Sixthly, the TFA believes that we are turning our back on traditional methods of production which have served us well in the past and should serve us well in the future. For example, our suckler beef industry has relied upon a steady stream of calves coming down from the hills where they have been bred to be fattened on lowland units before going to market. That structure is now in rapid decline due in part to the complete removal of subsidies on breeding livestock and also in part due to the regulations for livestock marketing and slaughtering.


Finally, the TFA is concerned about the lack of brand ownership amongst farmers which has been caused due to regulatory interference such as the splitting up of successful co-ops like Milk Marque and too strong a reliance upon assurance schemes such as the Red Tractor.


How well placed is the UK to make the most of its opportunities in responding to the challenge of increasing global food production?


The TFA believes that tackling and addressing issues of food security is at least as important as climate change. However, in comparison, issues of food security barely get a look-in whereas climate change policy seems to permeate every aspect of Government thinking. This is beginning to change but it will need to change faster if we are going to be able to contribute to the increasing global food need. Despite the resilience of the agricultural industry noted above, we have seen in recent times how quickly capacity can be lost with the dairy industry, pig sector and suckler beef industries as cases in point.


Even now, Government policy seems to conspire against the demands and needs of ensuring food security. When the rest of the world is focused upon how to meet the demands of a growing world population, the UK (and more specifically England) continues to be transfixed with policies to reduce production. Examples of these include Defra's desire to replace compulsory set-aside with a new set-aside regime using the cross-compliance criteria of the Single Payment Scheme, it's continued inability to deal with bovine TB which causes the needless destruction of many thousands of beef and dairy animals year on year and the Government's unwillingness to grant-aid the extra slurry storage capacity that livestock farmers will need to comply with new Nitrate Vulnerable Zone Regulations which will inevitably force many of them out of business. If such an attitude to production agriculture continues than we will not be able to be equal to the challenges for food security which are with us now and will increase in the future.


It is right that a balance is struck between ensuring that we are efficient agricultural producers and also managing and enhancing the environment. The Government's approach is wedded to restrictive agri-environment schemes whereas more flexible approaches should be sought in consultation with bodies like Linking Environment and Farming (LEAF) and the Farming and Wildlife Advisory Group (FWAG).


What assistance should the Government provide to the food industry?


Firstly, the UK Government needs to revisit its avowed position that food security can only be tackled through trade. In setting out its vision for the Common Agricultural Policy in 2005, Defra and the Treasury stated the clear Government position that sustaining domestic production was neither a necessary nor sufficient condition for food security. The TFA believes that that is misguided and if followed as a policy will do severe damage to our ability to contribute to the rising demand for food globally over the next thirty to forty years.


Secondly, the TFA believes that food security should be placed firmly in the basket of public goods that the Government has a legitimate interest in securing. To date, that basket of public goods in relation to agriculture has been too much skewed towards environmental management and the TFA believes that it is time that food security issues featured more significantly within the bundle.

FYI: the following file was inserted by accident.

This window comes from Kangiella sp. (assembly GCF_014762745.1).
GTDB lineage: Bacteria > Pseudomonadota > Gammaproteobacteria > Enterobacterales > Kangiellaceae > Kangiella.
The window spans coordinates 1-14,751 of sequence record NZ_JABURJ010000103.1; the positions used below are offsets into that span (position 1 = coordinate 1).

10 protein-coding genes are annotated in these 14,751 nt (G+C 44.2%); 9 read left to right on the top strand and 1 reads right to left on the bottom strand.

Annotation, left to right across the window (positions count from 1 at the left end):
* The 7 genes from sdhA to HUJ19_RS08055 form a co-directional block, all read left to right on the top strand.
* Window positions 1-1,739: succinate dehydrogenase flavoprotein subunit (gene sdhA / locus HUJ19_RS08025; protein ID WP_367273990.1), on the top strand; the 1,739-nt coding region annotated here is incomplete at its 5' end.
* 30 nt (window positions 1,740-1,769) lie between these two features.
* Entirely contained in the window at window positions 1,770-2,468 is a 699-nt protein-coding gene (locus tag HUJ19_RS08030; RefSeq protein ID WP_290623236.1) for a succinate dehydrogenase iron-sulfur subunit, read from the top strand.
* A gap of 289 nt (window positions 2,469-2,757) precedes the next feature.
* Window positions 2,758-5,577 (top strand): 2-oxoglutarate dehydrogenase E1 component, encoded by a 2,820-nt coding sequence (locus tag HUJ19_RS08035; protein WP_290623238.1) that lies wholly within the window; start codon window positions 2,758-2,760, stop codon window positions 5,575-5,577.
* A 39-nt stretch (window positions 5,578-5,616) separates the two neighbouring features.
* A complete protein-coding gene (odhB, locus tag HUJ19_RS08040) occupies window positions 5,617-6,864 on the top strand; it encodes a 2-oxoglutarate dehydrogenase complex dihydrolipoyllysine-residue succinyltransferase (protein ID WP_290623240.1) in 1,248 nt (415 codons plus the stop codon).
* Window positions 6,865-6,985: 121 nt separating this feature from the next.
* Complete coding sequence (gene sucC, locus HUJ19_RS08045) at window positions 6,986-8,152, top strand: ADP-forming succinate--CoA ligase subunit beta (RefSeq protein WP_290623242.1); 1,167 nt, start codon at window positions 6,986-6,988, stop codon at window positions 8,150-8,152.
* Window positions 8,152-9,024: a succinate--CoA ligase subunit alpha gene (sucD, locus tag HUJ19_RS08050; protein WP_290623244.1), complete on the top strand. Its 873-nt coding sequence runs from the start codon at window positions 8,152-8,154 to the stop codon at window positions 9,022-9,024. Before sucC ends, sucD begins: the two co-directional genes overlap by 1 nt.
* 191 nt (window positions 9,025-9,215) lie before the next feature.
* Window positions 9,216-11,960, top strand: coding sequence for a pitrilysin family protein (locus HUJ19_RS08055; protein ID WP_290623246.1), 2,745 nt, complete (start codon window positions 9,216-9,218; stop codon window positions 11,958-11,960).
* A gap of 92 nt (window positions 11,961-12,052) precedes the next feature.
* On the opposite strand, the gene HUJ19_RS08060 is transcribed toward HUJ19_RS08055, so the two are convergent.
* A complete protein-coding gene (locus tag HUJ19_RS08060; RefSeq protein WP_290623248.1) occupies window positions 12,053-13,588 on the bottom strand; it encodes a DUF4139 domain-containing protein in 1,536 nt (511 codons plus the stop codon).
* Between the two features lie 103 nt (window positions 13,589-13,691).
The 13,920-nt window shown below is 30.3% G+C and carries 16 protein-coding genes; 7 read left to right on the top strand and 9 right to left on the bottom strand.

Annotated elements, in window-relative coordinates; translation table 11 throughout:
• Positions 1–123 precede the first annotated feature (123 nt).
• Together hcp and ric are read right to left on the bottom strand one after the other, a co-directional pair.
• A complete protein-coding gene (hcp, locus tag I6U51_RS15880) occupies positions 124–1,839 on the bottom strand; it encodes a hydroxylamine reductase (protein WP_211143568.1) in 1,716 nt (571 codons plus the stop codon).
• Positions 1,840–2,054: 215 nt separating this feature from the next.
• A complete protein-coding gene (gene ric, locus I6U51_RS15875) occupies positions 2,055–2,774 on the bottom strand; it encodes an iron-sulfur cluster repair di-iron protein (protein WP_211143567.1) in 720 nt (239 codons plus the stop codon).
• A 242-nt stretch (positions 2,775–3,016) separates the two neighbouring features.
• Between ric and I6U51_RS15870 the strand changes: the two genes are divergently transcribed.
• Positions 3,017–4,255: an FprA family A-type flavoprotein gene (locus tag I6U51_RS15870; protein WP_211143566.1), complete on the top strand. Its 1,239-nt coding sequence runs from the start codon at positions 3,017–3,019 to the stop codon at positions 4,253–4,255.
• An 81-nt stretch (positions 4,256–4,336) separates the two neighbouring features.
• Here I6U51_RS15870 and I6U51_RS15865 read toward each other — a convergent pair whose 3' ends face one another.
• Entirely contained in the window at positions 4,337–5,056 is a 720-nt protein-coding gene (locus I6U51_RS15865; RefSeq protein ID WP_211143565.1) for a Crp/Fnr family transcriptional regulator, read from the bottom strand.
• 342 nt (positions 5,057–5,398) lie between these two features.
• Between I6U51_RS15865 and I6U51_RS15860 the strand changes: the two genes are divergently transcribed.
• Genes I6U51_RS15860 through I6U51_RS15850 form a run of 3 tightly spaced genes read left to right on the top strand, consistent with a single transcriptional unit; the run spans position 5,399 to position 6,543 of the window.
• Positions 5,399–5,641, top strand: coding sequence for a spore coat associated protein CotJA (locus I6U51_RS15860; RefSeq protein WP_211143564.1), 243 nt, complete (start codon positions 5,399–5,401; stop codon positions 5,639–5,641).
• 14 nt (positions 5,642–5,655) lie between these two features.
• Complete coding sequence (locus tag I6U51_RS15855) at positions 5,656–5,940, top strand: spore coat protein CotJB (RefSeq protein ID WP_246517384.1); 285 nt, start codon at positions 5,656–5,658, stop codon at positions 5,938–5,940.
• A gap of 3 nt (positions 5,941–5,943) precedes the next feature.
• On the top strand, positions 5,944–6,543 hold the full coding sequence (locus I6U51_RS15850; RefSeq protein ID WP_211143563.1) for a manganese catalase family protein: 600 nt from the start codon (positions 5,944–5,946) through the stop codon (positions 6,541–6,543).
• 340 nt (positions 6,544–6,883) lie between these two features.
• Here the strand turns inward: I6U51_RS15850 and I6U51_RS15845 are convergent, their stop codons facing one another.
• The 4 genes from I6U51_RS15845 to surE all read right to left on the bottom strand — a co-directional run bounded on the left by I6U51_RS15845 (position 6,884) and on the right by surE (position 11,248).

Thirdly, the TFA believes that some direct support for agriculture will continue to be necessary particularly for hill areas and particularly for breeding livestock. This will need to be done with due care so as not to cause unhelpful distortions in domestic and global markets.


Fourthly, the Government must do more to help influence long term thinking within the landlord/tenant sector in agriculture. To do so, the TFA recommends that the Government should look again at the fiscal and structural recommendations made by the tenancy reform industry group in 2003 which have never properly been implemented by Government.


Fifthly, the Government should continue to play a leading role in securing and funding applied research and development in the food and food technology arena.


Sixthly, the UK should be leading the way in developing EU-wide systems which help to deal with volatility in both input and output markets which will allow farm operators a more stable framework within which to invest for the future.


Seventhly, the TFA believes that the UK Government needs to consider the food security impact of changes in regulation and taxation on a formal basis. Given the importance of food security as a policy goal, in preparing regulatory impact assessments for policy change the Government should be required to consider if there are any food security impacts.

Eighthly, the Government has a responsibility to ensure it is playing its full part in maintaining high animal and plant health standards through strong border controls, investing in appropriate applied research and development, implementing necessary disease eradication programmes and continuing to pay its fair share of the costs associated with animal and plant health policies.


Finally, in relation to our position globally, the UK Government should be doing as much as possible to encourage exports from the UK to other parts of the EU and elsewhere. In this respect, the TFA believes that it was a retrograde step for Defra to cease funding Food from Britain.


Annual report to parliament


In order to ensure that food security maintains its importance, the Government should be required to produce an annual report to parliament detailing what it is doing to ensure future food security both through trade and domestic production. Targets should be set in which the Government seeks firstly to stop the decline in UK self-sufficiency in temperate products and seeks also to encourage exports from the UK.




The TFA welcomes the Select Committee's Inquiry into this important area of policy and believes that it is vital that policy on food security becomes a central plank of public policy in the future.


January 2009